In those first two problems, at least seven off my 23 students used an incorrect equation.  Why is that so annoying?  Because the AP free response section, as well as today's test, provides an equation sheet!

Below is a note I wrote to the class's email folder.  I publish it here because I think it gives good advice about how to use the equation sheet, and perhaps implies the fundamental reason that the sheet is provided in the first place.

Look. You've got to memorize equations. We all know that. So, then, why do you even have an equation sheet?

The novice or dumb physics student hunts and pecks through the sheet. "The problem asked for a charge on the capacitor, and I know charge is Q. So, let's look for an equation with a Q in it. Here's one! ΔU = Q + W! Now I just need to plug in something or other for U and W." I know that youall aren't doing that, and I'm glad. (You would be shocked how many people are just this silly.)

However: You should never use an incorrect equation on a free response test! You've got the equation sheet right there. You should use it any time you're unsure of the exact form of an equation: "Huh, is it Q=CV, or C=QV? I don't remember. Let me look that up real quick." Or, "Is electric potential kQ/d, or d squared? I don't remember for sure, I should check."

Of course, I want you to know these things by heart. But when you know you're unsure, when you know you might have a brain fart under pressure, just use the sheet. That's what it's for.


10 February 2010

In prase of Giambattista's multiple choice questions

People ask me about textbooks a lot.  I don't have a favorite.  I've tried several, but I've never been truly happy with any of them -- most are too detailed for the novice, even though they serve as reasonable references once students have experience.

Lately, it seems that all the textbooks are trying to advertise their usefulness for test preparation, which is silly -- if it's a good textbook, then it will be useful in preparing for good test.  Period.  But someone is insisting that texts add test prep gimmicks, sometimes via online resources, more often by merely adding a section of multiple choice questions.

Be careful with these multiple choice questions.  Most are LOUSY.  Serway, for example, has taken a bunch of plug-and-chug problems and made them into "multiple choice" items; no, that's not what a multiple choice question is about.  They and other texts also ask questions that are so involved that they are not answerable in a minute or two -- EVERY multiple choice available requires an average of, at most, a couple of minutes per item.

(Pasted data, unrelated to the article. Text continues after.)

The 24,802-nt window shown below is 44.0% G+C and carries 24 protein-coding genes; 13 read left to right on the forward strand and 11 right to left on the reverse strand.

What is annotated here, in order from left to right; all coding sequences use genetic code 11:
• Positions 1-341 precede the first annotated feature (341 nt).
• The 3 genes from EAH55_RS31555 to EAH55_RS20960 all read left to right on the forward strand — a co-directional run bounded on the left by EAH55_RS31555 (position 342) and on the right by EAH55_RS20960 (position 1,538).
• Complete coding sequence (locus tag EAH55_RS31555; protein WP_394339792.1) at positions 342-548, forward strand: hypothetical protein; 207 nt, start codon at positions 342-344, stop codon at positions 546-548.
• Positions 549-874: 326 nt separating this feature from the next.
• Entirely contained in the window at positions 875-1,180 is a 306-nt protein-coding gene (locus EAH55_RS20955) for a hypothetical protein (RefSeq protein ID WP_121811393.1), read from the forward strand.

The best multiple choice questions that I personally have seen in a standard textbook are in the Giambattista, Richardson, and Richardson text.  This one was recommended to my by Martha Lietz, a colleague from the AP reading who teaches outside of Chicago.  Giambattista has a reasonable grasp of the purpose and scope of a multiple choice item.  Take a look at these, from the second edition, that I adapted for a recent quiz:

23. An organ pipe is closed at one end. Which sketch is NOT a possible standing wave pattern for this pipe?

24. Which sketch shows the lowest frequency standing wave for an organ pipe closed at one end?

Now, I know that these would be back-to-back problems on an extensive exam, and I know that many exams use five rather than four choices.  Who cares.  The thrust of these problems is good.  The first tests whether the student recognizes that a closed pipe includes an antinode at one end and a node at the other; the other simply tests visually the student's ability to apply v=λf based on a picture of the wave.

Giambattista has more good multiple choice questions, of course, and a few bad ones as well.  But if you're looking for a good source, get yourself a copy of this book.